Earlier this week, Jordan Anaya asked an interesting question on Twitter:
Why do we blame the media for reporting on bad studies but we don’t blame scientists for citing bad studies?
— Omnes Res (@OmnesResNetwork) March 6, 2017
This got me thinking about what we might call the ethics of citation.
Citation is a little-discussed subject in science. Certainly, there’s plenty of talk about citations – about whether it is right to judge papers by the number of citations they receive, whether journals should be ranked by their impact factor (average number of citations per paper), and so on. But citation, the actual process of choosing which papers to cite when writing papers, has largely escaped scrutiny.
I think citation is an ethically meaningful process. Like it or not, citations are the currency of success in science. By citing a paper, we are not simply giving a helpful reference for the readers of the paper. We are giving the cited paper an accolade, and we are tangibly rewarding the authors for publishing it. To not cite a certain paper is, likewise, an act with consequences.
So if we care about fairness and the just distribution of resources, we as publishing scientists should take citation seriously.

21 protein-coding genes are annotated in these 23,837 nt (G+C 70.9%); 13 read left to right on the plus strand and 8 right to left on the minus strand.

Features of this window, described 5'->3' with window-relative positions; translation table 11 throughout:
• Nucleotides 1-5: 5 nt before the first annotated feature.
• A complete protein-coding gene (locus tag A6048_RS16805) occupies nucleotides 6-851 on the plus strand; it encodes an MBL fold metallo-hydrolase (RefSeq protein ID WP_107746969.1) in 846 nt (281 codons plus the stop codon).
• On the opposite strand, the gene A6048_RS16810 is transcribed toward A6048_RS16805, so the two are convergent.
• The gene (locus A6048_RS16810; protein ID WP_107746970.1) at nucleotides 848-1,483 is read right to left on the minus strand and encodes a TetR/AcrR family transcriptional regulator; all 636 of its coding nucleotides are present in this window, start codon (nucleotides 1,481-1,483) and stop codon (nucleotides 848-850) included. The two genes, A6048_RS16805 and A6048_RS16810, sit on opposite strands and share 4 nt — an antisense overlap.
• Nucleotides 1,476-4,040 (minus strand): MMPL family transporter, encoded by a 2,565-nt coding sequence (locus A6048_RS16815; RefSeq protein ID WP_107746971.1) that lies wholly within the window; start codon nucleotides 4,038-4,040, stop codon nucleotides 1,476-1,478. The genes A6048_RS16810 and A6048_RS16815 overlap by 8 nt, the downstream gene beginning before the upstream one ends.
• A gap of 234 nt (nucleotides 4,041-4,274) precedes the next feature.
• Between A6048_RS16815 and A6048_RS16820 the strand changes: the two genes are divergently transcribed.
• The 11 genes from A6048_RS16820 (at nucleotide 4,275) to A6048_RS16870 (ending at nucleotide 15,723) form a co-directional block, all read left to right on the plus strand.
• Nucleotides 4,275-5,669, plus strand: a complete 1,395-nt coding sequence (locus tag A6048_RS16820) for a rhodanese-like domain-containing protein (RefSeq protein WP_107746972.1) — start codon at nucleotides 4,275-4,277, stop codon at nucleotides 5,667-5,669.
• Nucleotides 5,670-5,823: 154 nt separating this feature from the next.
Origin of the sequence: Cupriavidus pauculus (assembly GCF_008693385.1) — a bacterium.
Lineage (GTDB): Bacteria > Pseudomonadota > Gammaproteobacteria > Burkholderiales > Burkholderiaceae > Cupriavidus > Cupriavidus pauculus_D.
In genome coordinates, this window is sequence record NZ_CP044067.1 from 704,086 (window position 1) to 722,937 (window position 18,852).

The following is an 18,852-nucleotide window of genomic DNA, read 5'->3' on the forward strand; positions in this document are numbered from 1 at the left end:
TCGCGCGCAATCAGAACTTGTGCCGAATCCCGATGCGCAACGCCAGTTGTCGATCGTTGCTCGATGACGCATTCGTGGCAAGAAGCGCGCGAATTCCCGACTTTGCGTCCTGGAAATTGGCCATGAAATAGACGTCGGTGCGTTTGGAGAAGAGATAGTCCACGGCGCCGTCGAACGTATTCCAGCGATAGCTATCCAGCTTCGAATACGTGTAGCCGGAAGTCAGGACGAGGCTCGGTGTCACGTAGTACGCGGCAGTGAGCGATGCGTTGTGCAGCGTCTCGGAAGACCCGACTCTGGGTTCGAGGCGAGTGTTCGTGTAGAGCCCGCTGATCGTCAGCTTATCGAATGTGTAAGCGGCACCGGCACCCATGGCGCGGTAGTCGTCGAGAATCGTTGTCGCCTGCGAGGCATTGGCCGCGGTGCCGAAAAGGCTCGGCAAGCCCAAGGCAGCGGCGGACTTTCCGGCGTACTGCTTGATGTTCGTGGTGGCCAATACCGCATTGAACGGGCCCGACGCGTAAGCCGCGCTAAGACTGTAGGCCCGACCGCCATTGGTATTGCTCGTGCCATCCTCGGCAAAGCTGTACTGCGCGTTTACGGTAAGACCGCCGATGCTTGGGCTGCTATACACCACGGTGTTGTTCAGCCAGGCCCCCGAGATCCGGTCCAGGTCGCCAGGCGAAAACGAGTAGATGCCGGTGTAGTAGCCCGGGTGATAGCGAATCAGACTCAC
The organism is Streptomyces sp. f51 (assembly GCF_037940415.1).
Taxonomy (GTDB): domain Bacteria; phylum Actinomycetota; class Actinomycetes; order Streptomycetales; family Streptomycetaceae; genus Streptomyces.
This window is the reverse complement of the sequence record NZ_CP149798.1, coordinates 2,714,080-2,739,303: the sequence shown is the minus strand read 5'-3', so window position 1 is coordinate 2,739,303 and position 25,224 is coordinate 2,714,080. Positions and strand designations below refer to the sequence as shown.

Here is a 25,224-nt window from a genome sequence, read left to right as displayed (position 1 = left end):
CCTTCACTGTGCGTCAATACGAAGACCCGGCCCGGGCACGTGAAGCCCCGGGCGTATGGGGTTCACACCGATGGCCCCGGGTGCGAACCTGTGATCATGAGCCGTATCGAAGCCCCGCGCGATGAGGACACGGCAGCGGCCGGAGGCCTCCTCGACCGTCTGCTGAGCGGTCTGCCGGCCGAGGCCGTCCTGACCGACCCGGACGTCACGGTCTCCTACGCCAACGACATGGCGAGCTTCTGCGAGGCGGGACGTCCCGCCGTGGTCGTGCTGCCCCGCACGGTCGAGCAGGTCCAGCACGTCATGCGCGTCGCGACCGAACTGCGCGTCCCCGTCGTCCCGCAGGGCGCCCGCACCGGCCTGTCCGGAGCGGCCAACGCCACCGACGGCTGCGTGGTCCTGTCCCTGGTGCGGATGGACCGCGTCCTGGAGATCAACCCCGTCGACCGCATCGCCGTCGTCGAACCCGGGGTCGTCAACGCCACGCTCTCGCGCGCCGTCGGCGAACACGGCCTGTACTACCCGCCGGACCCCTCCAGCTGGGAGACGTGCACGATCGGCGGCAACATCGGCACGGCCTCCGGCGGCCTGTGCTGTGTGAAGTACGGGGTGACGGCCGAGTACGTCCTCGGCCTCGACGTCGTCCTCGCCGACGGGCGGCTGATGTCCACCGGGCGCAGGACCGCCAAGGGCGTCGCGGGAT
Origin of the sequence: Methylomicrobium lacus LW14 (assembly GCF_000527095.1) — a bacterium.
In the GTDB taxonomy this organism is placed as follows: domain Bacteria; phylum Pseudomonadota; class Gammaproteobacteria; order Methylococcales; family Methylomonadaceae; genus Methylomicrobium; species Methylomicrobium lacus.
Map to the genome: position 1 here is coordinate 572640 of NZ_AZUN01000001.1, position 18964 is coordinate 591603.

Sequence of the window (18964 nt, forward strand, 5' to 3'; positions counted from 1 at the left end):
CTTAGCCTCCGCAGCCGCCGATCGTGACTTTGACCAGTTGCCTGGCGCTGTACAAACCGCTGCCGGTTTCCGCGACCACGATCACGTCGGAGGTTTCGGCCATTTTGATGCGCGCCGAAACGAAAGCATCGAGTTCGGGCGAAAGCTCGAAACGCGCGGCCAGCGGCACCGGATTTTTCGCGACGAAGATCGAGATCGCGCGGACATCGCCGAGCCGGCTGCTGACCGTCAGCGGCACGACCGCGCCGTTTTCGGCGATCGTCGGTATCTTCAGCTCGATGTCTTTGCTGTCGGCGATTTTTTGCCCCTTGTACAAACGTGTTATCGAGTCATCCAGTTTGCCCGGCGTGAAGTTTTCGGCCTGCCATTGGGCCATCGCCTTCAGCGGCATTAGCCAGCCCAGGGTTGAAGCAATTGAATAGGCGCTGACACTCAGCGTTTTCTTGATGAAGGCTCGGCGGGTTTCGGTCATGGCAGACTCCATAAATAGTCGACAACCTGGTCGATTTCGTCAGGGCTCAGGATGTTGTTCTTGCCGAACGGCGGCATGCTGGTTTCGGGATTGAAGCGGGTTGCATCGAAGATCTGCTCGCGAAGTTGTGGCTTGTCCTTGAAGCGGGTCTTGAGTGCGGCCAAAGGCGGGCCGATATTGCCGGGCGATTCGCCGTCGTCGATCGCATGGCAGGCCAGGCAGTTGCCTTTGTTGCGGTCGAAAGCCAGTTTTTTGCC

What are the specific ethical problems of citation? Here are three that I think matter:
- The tendency for authors to preferentially cite their friends, colleagues and acquaintances; we could loosely call this “nepotism”. In any other scientific context, this kind of preferential treatment would be considered wrong or at least concerning: in the peer review context, for instance, many journals do not invite the authors’ colleagues to review a given paper. But in citation, nepotism happens all the time. Should it?
- Review papers. Authors like citing review paper because they offer a way to cite a single paper to support multiple statements. It’s also easier to locate a recent review paper than to find the originals which might be quite old. This is why review papers are often highly cited. But is this fair? The review paper authors may not have contributed anything to the discoveries they summarized, yet they end up getting (some of) the credit for them.
- Citing papers we’ve never read. I’m guilty of this. In fact I confess that I’ve cited papers without even reading the abstracts: I just searched for a paper whose title suggests it supported the point I was making, and cited it. I think this is very common. But is that really how citations – the ‘coins’ of value in science – should be minted? By someone who knows absolutely nothing about the quality of the paper?